• Why is “dating” the main solution offered to the problems of “hooking up”? Toward the end of The End of Sex, Freitas suggests that students might benefit from relationship education (yes! I agree!) and points toward a professor at Boston College (a Catholic university) who teaches a popular 1-credit class on relationships in which one required assignment for all students (regardless of gender and sexual orientation) is to take a romantic interest out on a date during the semester. The date assignment was, according to the professor, a terrifying and bewildering one for her students — although they also expressed appreciation that they were forced outside their comfort zone in order to pass the class. Freitas’ suggestion is that the structure of the date, however terrifying it is to initiate, provides a safe framework for getting to know a potential sexual partner without being wasted and without the pressure for instant sexual contact. I appreciate her point, but I also wonder why she overlooks the fact that more informal friendships can evolve into sexual relationships in healthy ways — and the more problematic aspects of dating culture that we don’t necessarily want to resuscitate? When I ran a draft of this blog post by my writing group, several members recoiled at the date assignment, not only because it felt intrusive to them, but also because their experience with dating wasn’t so hot either. As one member observed, “My son just graduated a small residential college where going on a date was extremely normative. This not only did not stop hooking-up and/or drunken sex, it also didn’t seem to improve relationships. It also really strengthened rather restrictive gender norms (who asked who, who paid, etc).” Another concurred, pointing out that her “dating” relationships had suffered from many of the same problems as more casual encounters. Perhaps, we mused together, the problem is not the hook up, per se, but rather misogyny?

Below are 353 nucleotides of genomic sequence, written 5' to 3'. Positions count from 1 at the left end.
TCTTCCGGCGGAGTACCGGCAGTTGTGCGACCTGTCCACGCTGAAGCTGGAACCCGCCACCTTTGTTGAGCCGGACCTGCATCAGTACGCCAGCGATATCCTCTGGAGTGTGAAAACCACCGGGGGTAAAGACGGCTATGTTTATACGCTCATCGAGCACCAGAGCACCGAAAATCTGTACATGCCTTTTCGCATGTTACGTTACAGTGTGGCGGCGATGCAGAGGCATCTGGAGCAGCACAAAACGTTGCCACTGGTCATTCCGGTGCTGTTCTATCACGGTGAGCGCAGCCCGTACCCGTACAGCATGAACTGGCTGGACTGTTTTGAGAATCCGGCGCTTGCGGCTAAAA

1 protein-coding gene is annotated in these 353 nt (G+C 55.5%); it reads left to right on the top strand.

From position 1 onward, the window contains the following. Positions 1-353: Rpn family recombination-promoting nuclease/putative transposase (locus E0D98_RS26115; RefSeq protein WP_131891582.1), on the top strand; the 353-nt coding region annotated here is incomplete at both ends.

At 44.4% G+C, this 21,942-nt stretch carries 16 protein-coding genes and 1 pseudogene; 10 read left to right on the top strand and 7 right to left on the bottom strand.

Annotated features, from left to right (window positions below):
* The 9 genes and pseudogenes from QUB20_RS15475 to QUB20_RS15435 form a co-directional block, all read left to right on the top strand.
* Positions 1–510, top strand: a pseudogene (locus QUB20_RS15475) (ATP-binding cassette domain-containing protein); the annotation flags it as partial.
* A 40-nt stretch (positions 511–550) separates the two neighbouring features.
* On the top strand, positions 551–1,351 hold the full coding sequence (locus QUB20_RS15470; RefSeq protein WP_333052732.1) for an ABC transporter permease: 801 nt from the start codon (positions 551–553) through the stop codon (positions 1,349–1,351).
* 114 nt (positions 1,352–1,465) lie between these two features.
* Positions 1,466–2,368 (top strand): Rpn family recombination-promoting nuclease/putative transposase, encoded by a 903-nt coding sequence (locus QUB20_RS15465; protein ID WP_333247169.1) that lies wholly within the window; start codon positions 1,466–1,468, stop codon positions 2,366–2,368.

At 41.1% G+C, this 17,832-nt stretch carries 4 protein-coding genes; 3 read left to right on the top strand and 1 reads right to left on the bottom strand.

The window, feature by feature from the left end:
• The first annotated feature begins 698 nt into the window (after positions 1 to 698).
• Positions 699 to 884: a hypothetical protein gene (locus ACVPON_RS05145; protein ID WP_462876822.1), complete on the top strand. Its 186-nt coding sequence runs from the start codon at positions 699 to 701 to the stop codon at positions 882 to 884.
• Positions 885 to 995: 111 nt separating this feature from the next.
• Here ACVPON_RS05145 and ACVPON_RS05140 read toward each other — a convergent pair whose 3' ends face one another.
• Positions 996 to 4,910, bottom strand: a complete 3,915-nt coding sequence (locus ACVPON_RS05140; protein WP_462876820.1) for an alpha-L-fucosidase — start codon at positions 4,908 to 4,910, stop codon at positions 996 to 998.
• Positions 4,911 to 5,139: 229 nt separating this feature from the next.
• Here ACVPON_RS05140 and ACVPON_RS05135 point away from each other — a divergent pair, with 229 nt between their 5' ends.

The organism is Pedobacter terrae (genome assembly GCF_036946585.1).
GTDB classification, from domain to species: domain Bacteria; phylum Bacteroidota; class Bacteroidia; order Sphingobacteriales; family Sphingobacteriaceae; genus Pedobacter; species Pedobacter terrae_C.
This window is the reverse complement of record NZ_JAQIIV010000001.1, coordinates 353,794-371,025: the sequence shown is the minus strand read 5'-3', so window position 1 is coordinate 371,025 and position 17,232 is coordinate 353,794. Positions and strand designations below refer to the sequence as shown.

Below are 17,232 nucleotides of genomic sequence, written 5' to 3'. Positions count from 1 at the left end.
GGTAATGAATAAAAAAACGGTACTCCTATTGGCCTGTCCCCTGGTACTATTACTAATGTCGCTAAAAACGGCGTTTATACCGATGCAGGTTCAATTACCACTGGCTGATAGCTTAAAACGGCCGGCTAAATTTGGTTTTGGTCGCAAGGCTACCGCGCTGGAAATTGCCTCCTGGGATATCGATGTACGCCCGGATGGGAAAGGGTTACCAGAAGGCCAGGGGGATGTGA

• What about “hanging out”? My wife and I were friends and roommates first, an intense relationship that evolved into courtship over a two-year period, and eventually into a sexually-active, committed partnership. We never formally “dated,” yet we weren’t hooking up either. Instead, we were good friends who eventually acted on the sexual possibility we both felt in our relationship. A third member of my writing group suggested that between “the date” and “the hook up” there’s this thing called “hanging out” — where you connect in the student lounge over pizza and a Walking Dead marathon and discover you fit together really well, in more ways than one.  “Hanging out,” at least in my experience, also carries a lot less baggage in terms of gender-based expectations for behavior. In my informal friend survey, “hanging out” seems to be an option for straight as well as queer couples, so I wonder why it’s invisible in Freitas’ narrative. Particularly when it has the potential to offer the best of both worlds: getting-to-know-you time without excessive alcohol or the pressure for immediate sexual activity.

In the end, Freitas’ The End of Sex is an addition to the literature on hook up culture that is better than many, despite its limitations. I devoutly hope it signals the beginning of a (dare I hope?) sea-change in the way we talk about relationship culture in the twenty-first century. As I finished this review, Tracy Clark-Flory of Salon.com offered up a lengthy interview with author Leslie Bell, who has recently published (yet another!) book on hook up culture, Hard to Get: Twenty-Something Women and the Paradox of Sexual Freedom. Clark-Flory enthuses that Hard to Get is “a nuanced look at hook up culture” that refuses to either downplay its pitfalls or deny its pleasures. That one’s on order at my local public library, and I’m looking forward to reading (and reviewing) it soon.

cross-posted at the family scholars blog.